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Old 06-28-2007, 11:15 AM   #1
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Default Power Drill Question

So I want a cordless power drill/driver and harbor frieght has a ton of cheap ones. The question:

How much do RPMs matter? Should I buy an 18V w/ 0-900 RPM or a 19.2 w/ 0-600 RPM.

Here are the items I'm considering:
http://www.harborfreight.com/cpi/cta...emnumber=44849
http://www.harborfreight.com/cpi/cta...emnumber=93142

Please don't tell me I need a 200 dollar one, since I will use it maybe 3x a year.

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Old 06-28-2007, 11:35 AM   #2
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really depends on what you need the thing for. if you are going to drill holes or start self tapping screws you want 1200+ RPM. you also want to look at the torque, usually listed in inch lbs. more = better. electric brakes are cool too--when you take your hand off the trigger, the brake locks down and the chuck stops spinning immediately. nice if you accidently hit something or go in too deep. I don't think I'd bother with the 2 that you've listed.

I have a craftsman 19.2 volt for the house. It is good for light duty, general around the house type stuff. It has a 1/2" chuck, a multi position clutch, and it my wife can use it easily. It would be good for 99% of people. But it sucks for heavy duty. For a work drill I have a dewalt 18V xrp. It was expensive, but gets through everything. But you have to be careful; it can make so much torque it could break your hand. Wife isn't allowed to touch it. I've also used the new Rigid drills with the fan cooled battery charger. They work very well too.

I would look at the craftsman stuff. They cost a little more but come with 2 batteries, bubble levels, and a built in LED lamp. Handy stuff. And they'll actually drill holes. I got their 19v drill on sale for $100 and it came with a storage bag, a flashlight, a second smaller drill, and assorted bits and things.
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Old 06-28-2007, 11:38 AM   #3
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I gotta tell you, I have a 18V Dewalt and a 14.4V Makita and they both work great. There hasn't been anything yet that the Dewalt can push through that the Makita can't as well. Plus the Makita is lighter, and takes much less time to charge.

A friend of mine bought a 14V Hilti a while ago and its an cordless impact drill, this thing completes me. Into wood, or metal, or cement, nothing stops this thing, 250 ft.lbs of torque and it is the lightest of the group. Then again, its the $200 solution you didn't want to hear about.
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Old 06-28-2007, 11:42 AM   #4
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Yeah I'm leaning towards a makita from sears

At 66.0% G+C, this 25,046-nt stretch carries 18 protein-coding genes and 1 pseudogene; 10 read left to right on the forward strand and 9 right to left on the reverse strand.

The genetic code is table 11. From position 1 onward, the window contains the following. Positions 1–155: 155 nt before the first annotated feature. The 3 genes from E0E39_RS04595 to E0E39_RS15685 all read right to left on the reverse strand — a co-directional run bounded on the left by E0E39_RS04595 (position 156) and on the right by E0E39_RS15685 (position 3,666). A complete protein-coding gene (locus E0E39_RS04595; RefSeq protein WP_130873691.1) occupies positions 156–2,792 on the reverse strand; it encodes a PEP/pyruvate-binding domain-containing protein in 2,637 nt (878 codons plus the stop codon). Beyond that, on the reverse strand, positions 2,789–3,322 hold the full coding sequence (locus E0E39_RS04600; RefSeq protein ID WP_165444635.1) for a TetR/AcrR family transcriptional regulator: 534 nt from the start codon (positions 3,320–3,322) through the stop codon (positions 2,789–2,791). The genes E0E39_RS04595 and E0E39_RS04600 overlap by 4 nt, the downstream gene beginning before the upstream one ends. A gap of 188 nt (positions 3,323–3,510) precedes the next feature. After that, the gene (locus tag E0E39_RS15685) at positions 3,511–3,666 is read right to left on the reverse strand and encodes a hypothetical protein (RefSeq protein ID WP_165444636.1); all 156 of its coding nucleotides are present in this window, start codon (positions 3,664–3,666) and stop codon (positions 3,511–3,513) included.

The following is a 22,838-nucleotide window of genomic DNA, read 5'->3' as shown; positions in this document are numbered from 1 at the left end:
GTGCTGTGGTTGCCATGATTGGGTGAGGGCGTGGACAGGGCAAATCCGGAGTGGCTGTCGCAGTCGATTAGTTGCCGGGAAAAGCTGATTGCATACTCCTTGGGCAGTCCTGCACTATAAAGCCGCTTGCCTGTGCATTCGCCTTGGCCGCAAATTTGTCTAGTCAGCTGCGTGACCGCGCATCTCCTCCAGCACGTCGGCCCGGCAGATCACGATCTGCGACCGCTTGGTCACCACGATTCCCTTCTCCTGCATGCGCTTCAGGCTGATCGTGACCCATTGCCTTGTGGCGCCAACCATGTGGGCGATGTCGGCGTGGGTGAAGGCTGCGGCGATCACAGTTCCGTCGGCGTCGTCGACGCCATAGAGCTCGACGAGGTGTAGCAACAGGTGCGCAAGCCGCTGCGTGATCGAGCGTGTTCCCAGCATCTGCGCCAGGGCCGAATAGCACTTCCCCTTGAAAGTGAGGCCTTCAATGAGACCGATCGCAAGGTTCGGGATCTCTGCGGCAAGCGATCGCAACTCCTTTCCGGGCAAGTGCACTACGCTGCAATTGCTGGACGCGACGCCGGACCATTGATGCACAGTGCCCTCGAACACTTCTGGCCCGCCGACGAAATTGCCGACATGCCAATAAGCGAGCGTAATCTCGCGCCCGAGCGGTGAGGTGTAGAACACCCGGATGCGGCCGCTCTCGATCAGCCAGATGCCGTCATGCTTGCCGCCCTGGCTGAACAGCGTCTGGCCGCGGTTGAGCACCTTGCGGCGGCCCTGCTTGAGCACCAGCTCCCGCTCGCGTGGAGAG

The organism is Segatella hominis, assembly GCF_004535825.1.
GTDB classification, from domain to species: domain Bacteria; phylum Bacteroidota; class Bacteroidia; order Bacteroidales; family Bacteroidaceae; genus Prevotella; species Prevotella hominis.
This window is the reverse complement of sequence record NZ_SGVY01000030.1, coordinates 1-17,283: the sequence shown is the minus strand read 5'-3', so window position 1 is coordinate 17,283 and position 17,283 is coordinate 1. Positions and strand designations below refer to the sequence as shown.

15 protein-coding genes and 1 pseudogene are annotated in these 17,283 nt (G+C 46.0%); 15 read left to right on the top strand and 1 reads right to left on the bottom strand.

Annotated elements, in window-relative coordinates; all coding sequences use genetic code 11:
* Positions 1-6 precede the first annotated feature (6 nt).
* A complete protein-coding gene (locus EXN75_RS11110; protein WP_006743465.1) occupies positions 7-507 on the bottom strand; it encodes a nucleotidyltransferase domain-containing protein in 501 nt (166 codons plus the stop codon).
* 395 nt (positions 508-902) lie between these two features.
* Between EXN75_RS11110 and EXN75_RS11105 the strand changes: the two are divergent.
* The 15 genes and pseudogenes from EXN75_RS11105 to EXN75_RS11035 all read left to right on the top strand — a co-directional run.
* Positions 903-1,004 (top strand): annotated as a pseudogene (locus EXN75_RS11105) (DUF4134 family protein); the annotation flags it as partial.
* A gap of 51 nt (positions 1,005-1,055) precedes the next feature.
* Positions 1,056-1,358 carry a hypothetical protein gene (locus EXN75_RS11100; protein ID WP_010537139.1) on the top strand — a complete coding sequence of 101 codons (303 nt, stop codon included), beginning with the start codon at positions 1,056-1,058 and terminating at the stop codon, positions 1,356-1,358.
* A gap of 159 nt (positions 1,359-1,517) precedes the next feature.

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Old 06-28-2007, 11:49 AM   #5
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which makita?
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Old 06-28-2007, 12:34 PM   #6
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http://www.sears.com/sr/javasr/produ...seBVCookie=Yes

Is ultimately what I'll have to get I think.. 12V should be plenty I suppose for the small tasks I do. 250 in torque and 1200 RPM
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Old 06-28-2007, 12:38 PM   #7
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I'm also very happy with my 19.2V Craftsman... seems to get the job done and having two batteries and a 1 hour quick charger means I rarely run out of juice for more than 10-15 minutes at a time.
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Old 06-28-2007, 12:41 PM   #8
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I would check this one out: 19.2V Crapsman
$20 cheaper, a lot more torque, 1/2" chuck and variable speed trigger, and it comes with a flashlight too.
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Old 06-28-2007, 01:55 PM   #9
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i dunno about 3x a year. I use mine probably every time I go to the garage for something. I have one lightweight 1/4" drive impact and one 3-gear cordless drill and both are used a lot.

actually. I have a well worn 12V de-walt with metal case and charger and battery if you want a used one. I can't beat the harbor frieght price, but I can beat its quality!
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Old 06-28-2007, 02:48 PM   #10
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Quote:
Originally Posted by y8s View Post
i dunno about 3x a year. I use mine probably every time I go to the garage for something. I have one lightweight 1/4" drive impact and one 3-gear cordless drill and both are used a lot.

actually. I have a well worn 12V de-walt with metal case and charger and battery if you want a used one. I can't beat the harbor frieght price, but I can beat its quality!
Lol Yeah PM me a price.. doesnt sound bad to me.
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Old 06-28-2007, 03:27 PM   #11
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I like to use mine to run all the bolts in rather than do it by hand... at torque setting 14/20 it's just about perfect for valve cover bolts and a lot faster than doing it manually. Of course I still tighten the larger stuff down manually after the drill runs them in.
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